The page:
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Cluster Report Photonics in the Capital Region Berlin-Brandenburg

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  • Imaging
  • Photonics
  • Berlin
  • Optical
  • Laser
  • Technologies
  • Optics
  • Microsystems
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  • Brandenburg

5.1.5 Optical

5.1.5 Optical Communication Technology “High performance optical networks are the prerequisite for economic growth” Interview with Prof. Dr. Hans-Joachim Grallert and Dr. Ronald Freund about optical communication technology Optical communication is one of the transmission technologies of the future. In what areas of data transmission do you anticipate major changes in the near future? What innovations can we expect in the medium to long term? Hans-Joachim Grallert: Optical transmission techniques have been established particularly in the fiber-based backbone and metro networks, which can now provide a transmission capacity per fiber of several terabits per second over distances of several thousand kilometers. Through the introduction of new services and the growing number of internet-enabled devices, the volume of traffic increases in optical networks by more than 50% per year. This requires a steady development of these network areas and the gradual introduction of the 100 Gb/s technologies already developed in previous years. Ronald Freund: Significant changes in the near future can be expected especially in the access network and in-house network areas. The increasing demand for more bandwidth and lower power consumption will lead to across the board use of optical transmission techniques in these network segments in the foreseeable future. In which areas are research institutes and companies in the capital region leaders in the field of optical communications? How does it compare internationally? Ronald Freund: Research facilities of the capital region are world leaders in the areas net/system- and component design and the manufacture of new, innovative prototypes. For companies, this true in design (e.g., VPIsystem GmbH, and atesio GmbH), production of optical transmission systems (e.g., Nokia Siemens Networks GmbH & Co. KG), manufacture of components (e.g., u²t Photonics AG, COGO Optronics GmbH, and FOC GmbH), and measurement (e.g., SHF AG). This leading role of the Berlin-based companies and research institutes is reflected in their many publications and patents as well as their participation in numerous standards. How do you assess the potential for start-ups in the field of optical communications based on scientific research? In what areas could research results from the capital region be marketed on a larger scale than before? Hans-Joachim Grallert: The laser-based optical communication technology is relatively young and still has considerable potential for innovation, as research results demonstrate again and again. Important for the process of know-how transfer and the economic Prof. Dr. Hans-Joachim Grallert studied communications engineering at the RWTH Aachen and received his doctorate there in 1977. Since 2004 he has been at the Fraunhofer Heinrich Hertz Institute (HHI) where he initially worked as a consultant and, since 2005, as Director. In 2005 he was appointed professor of telecommunications at the Technical University of Berlin, Faculty IV. Before he joined the HHI, he was CEO of Communications Ondata GmbH and vice president of Marconi Optical Networks (2001-2003). From 1981 to 2001, he worked at Siemens AG in Munich, most recently as head of development of transmission systems and member of the management of Siemens Information and Communication Optical Networks. © Photo: Fraunhofer HHI commercialization of research is a strong cooperation of small and medium-sized companies in this industry with research institutions such as the Heinrich-Hertz-Institute. The HHI is always ready to cooperate with other companies and provide them with the latest technology and research. The project “100x100 Optics” - 100 Mb/s for 100 million users, funded by the Berlin Future Fund and lead by the HHI, was completed in December 2011. What are the results and what prospects are there? Hans-Joachim Grallert: The results of the joint project “100x100 Optics” strengthen Berlin as a location in the field of optical technologies and will contribute to the growth of this industry in the coming years. The participation of two Berlin-based companies (u²t Photonics AG and COGO Optronics GmbH) ensures the economic exploitation of project results in the region. 78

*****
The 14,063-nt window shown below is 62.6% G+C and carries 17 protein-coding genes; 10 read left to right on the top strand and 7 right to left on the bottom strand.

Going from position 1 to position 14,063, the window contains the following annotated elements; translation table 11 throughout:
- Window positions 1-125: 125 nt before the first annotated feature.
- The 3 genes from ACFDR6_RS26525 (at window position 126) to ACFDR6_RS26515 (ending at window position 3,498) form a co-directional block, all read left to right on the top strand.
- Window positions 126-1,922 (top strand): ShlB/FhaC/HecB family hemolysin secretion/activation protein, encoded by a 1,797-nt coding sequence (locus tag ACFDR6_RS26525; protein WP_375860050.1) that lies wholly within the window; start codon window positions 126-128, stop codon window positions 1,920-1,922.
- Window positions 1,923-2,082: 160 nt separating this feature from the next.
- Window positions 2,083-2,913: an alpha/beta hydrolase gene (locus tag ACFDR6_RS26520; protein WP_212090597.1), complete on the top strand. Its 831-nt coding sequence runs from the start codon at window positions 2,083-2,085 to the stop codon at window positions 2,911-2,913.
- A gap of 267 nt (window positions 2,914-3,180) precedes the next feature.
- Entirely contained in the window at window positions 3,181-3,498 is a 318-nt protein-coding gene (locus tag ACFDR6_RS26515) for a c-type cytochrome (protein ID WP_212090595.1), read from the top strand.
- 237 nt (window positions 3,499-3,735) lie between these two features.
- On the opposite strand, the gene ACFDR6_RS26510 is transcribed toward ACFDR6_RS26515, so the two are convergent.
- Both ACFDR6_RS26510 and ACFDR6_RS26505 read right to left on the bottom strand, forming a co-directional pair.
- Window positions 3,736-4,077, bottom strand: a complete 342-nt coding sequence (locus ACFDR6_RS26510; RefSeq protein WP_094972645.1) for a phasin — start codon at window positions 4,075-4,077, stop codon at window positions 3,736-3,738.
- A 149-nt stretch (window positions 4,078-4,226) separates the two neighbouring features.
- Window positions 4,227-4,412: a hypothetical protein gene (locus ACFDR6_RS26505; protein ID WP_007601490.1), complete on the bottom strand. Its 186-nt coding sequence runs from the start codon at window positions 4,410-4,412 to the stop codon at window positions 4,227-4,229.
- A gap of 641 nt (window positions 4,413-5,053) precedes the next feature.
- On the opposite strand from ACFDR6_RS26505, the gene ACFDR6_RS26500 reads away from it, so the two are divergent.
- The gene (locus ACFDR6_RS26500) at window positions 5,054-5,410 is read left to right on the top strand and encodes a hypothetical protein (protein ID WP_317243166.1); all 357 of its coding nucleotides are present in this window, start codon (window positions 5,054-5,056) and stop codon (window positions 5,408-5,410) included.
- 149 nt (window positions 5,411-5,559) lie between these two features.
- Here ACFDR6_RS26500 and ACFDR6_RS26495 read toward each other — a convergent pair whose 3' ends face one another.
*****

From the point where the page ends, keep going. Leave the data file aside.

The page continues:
5.1.5 Optical Communication Technology Ronald Freund: The aim of this project is to develop optical key components for high bit rate optical data transmission systems, for example, to receive phase-modulated optical signals. As part of “100x100 Optics”, the HHI developed the world's first optical phase receiver based on polymers, successfully tested in transmission experiments for data rates of up to 116 Gb/s. The results were presented in September 2011 at the ECOC in Geneva. Professor Grallert, you are head of the Fraunhofer-Institute for Telecommunications, Heinrich-Hertz-Institute (HHI). Which major research projects does the HHI currently work on and what practical innovations could come of them? Hans-Joachim Grallert: Powerful optical networks are the prerequisite for economic growth. The HHI is working with partners to find solutions that make these optical networks safer, more energy efficient and faster. Together with partners, the HHI currently works on projects for the development of next generation optical access network technologies that will provide any end user with a balanced network access, i.e. with the same bit rate for upload and download, with a capacity of at least 1 Gb/s. In addition, the Heinrich-Hertz-Institute is working to develop the next generation of mobile systems as well as new solutions to increase the transmission capacity in optical satellite and undersea cable transmission systems along with the necessary photonic components. In addition, departments of the HHI are dealing with the detection, transmission, processing and playback of video signals in the film and television industry (3D) as well as in industrial and medical applications. The interview was conducted by Markus Wabersky and Arild Eichbaum At the Fraunhofer-Institute for Telecommunications, Heinrich-Hertz-Institute, Dr. Ronald Freund directs the Department of Photonic Networks and Systems with research interests in optical core-, metro-, access- and in-house-networks. The Department also develops of optical undersea cable and satellite communications systems. Other research topics include quantum communication and optical signal processing. In the past, infrared ports could not take hold in mobile phones. How is optical communication directly usable in wireless telephony and Internet usage? Or does their use happen largely unnoticed for the end customer? Ronald Freund: In the past, infrared communications systems could not take hold in the market due to the low data rates compared to the RF-based wireless solutions. The application of new transfer methods now allows transmission rates of up to 1 Gb/s, also in visible light using LEDs that are used in many ways for lighting purposes. Areas with permanent lighting, such as large open-space offices, factories, medical areas, aircraft cabins, or the public long-distance and local traffic, offer great potential for optical wireless communications for the future. Using the wavelength multiplexing transmission technology will allow future transfer capacities of several 100 Gb/s for terrestrial direct optical links and optical satellite communications systems. 79